Chelsea capitulated, again, against Manchester City to find themselves 0-3 down in 35 minutes in their recent Premier League clash. This followed the other disaster against Arsenal in which they were 0-3 in under an hour against a team who were in extremely poor form.
As imagined, fans, both rival and Blues fans, have been extremely critical of the manager, with the idea of sacking manager Frank Lampard becoming increasingly prevalent. Poor form on the pitch coupled with poor form from new signings, players out of position, and individual mistakes are all on cranking up the pressure.
How have they found themselves here after a 14 game unbeaten run which had pundits waxing lyrical about Chelsea’s creativity, young players, and a vastly improved backline? Now we have to realistically look at Lampard’s position, what is the next course of action to prevent Chelsea from slipping further into the abyss.
What are the options for moving forward? Well, there are two options – sack Lampard or, the far more realistic, change the system and stick with it. Let’s look at the bleaker of the two first. Sacking a club legend would play into Chelsea’s mantra of not giving any manager time and demanding success and even a club legend not being afforded that time would show that maybe no manager in the world would be given that time.
Photo: Michael Regan – Getty Images
Let’s entertain the reasons why people want Lampard out. The poor form is frightening. How they’ve dropped off from the 14-game unbeaten run (with one defeat in 17) is crazy to think, it’s just proven that the title talk was completely premature and incredibly naïve.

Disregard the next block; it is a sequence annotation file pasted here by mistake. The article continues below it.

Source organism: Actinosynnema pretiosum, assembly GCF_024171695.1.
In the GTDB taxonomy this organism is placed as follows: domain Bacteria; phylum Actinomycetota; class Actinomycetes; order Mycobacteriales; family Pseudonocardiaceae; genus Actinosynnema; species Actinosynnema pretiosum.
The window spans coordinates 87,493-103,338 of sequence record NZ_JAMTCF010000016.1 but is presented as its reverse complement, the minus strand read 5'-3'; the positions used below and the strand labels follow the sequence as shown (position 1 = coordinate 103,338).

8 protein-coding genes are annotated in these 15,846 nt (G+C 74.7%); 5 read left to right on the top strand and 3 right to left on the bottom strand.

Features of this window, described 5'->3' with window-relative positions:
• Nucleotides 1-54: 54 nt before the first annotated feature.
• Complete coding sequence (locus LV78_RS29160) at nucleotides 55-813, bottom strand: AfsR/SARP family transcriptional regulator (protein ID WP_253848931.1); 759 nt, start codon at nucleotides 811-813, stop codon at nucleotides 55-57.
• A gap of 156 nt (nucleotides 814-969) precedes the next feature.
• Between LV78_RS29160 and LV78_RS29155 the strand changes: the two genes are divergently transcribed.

People point towards a lack of style or identity which I think is football naivety again from the naysayers. There is a style in terms of high energy, intensity, and playing with overlapping fullbacks. We’ve seen that as they have the third-highest chances created, second highest shots on target, and fourth highest shots in the box. Not forgetting the goals scored from corners and the improvement on defending from set-pieces.
But the midfield hasn’t worked, whether it’s a three in midfield or a double pivot. With no real double pivot to pair together, it’s seen N’Golo Kanté go to back to a holding role to accommodate the 4-3-3. Then again Mason Mount has flourished, there’s no doubt about that. However, Kai Havertz has not, playing so deep and never even threatening to get into the box.
After steadying the ship with the younger players, he achieved the goal of top four and had a run to a cup final. Now there’s a new team and new players that have drastically changed the outlook of the team. He’s found it hard to integrate all the players successfully which has led to too many formations, chopping and changing from midfield to forward line and that has frustrated fans. Especially when you can see what Ole Gunnar Solskjaer is doing at Manchester United and Mikel Arteta is trying to do at Arsenal – there is a clear way to play as opposed to what Chelsea fans are seeing.
To round off this part, say you sack Lampard, what happens next? Thomas Tuchel, Massimiliano Allegri, and Rafael Benítez are managers who are available. Another manager who is highly sought after is Julian Naglesmann, who would be highly unlikely to leave RB Leipzig mid-season. Plus, whoever comes halfway through the season would have such a tough job.